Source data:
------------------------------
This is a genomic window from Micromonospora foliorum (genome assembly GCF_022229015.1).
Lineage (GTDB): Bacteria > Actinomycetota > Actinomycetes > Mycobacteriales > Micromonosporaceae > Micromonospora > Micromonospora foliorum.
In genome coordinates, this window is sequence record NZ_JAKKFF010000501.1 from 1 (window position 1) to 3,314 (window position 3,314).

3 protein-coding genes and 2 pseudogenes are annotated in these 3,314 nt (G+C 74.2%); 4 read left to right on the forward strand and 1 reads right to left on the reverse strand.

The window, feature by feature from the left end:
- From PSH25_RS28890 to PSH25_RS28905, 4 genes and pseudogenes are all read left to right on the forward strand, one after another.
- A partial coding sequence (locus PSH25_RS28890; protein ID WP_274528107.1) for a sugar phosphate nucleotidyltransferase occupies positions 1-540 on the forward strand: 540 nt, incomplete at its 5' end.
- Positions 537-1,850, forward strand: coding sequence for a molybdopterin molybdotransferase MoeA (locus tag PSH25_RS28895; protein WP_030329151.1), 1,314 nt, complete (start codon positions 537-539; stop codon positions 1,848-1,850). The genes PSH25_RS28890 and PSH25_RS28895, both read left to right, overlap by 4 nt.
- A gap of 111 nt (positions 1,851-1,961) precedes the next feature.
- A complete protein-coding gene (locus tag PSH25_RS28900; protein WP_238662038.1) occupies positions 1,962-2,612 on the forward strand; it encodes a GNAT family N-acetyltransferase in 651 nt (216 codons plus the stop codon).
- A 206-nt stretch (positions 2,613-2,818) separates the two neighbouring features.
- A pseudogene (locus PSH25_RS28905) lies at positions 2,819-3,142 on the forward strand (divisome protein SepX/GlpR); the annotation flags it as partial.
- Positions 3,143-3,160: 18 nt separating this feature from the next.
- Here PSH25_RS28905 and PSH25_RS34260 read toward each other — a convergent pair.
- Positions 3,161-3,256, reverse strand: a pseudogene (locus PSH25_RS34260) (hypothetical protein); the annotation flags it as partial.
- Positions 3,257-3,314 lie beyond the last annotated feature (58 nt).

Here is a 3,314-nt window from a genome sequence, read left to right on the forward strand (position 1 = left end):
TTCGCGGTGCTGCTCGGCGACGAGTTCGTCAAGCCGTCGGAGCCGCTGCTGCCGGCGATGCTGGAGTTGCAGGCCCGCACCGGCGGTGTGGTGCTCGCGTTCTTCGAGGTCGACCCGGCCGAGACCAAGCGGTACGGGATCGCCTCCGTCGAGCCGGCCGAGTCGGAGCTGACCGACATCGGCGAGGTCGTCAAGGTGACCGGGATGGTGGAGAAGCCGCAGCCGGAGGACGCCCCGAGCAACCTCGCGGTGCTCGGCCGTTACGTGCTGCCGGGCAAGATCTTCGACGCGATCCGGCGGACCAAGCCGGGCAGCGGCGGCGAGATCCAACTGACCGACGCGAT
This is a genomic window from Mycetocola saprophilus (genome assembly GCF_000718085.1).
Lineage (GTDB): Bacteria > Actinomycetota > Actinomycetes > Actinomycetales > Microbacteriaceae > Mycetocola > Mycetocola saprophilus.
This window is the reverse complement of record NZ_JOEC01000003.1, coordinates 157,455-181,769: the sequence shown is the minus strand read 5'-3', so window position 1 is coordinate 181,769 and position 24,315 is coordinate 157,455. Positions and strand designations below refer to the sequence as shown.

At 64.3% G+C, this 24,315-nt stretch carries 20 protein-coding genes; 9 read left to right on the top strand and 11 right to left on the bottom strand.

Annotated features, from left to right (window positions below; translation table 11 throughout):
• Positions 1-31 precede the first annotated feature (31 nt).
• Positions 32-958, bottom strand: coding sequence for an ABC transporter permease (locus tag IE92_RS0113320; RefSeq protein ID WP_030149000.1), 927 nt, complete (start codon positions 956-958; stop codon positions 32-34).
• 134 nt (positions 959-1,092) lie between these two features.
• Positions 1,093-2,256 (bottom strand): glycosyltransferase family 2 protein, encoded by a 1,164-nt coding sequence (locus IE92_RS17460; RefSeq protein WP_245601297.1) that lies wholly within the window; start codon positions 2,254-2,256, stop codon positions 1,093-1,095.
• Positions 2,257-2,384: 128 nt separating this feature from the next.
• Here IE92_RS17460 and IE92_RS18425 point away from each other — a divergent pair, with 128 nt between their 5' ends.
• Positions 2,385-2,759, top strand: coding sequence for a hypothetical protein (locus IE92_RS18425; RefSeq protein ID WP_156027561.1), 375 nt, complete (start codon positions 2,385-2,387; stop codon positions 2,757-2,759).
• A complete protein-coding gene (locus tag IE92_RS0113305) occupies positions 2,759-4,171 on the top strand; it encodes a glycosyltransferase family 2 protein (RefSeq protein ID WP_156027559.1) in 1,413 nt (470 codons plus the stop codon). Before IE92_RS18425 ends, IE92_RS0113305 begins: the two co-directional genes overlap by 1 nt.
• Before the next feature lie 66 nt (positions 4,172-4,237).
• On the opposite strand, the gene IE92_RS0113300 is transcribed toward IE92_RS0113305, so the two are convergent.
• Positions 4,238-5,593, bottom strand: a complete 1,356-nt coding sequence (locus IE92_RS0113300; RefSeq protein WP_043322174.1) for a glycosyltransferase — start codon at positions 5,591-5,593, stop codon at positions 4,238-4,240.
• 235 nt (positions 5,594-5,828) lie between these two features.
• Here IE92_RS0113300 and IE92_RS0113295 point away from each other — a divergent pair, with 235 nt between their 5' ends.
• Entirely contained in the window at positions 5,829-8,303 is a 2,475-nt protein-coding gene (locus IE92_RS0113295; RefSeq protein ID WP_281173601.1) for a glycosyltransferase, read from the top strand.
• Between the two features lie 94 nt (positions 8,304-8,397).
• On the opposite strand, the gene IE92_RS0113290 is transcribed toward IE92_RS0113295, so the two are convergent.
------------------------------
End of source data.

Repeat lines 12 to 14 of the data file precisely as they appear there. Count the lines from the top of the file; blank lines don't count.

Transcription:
- A pseudogene (locus PSH25_RS28905) lies at positions 2,819-3,142 on the forward strand (divisome protein SepX/GlpR); the annotation flags it as partial.
- Positions 3,143-3,160: 18 nt separating this feature from the next.
- Here PSH25_RS28905 and PSH25_RS34260 read toward each other — a convergent pair.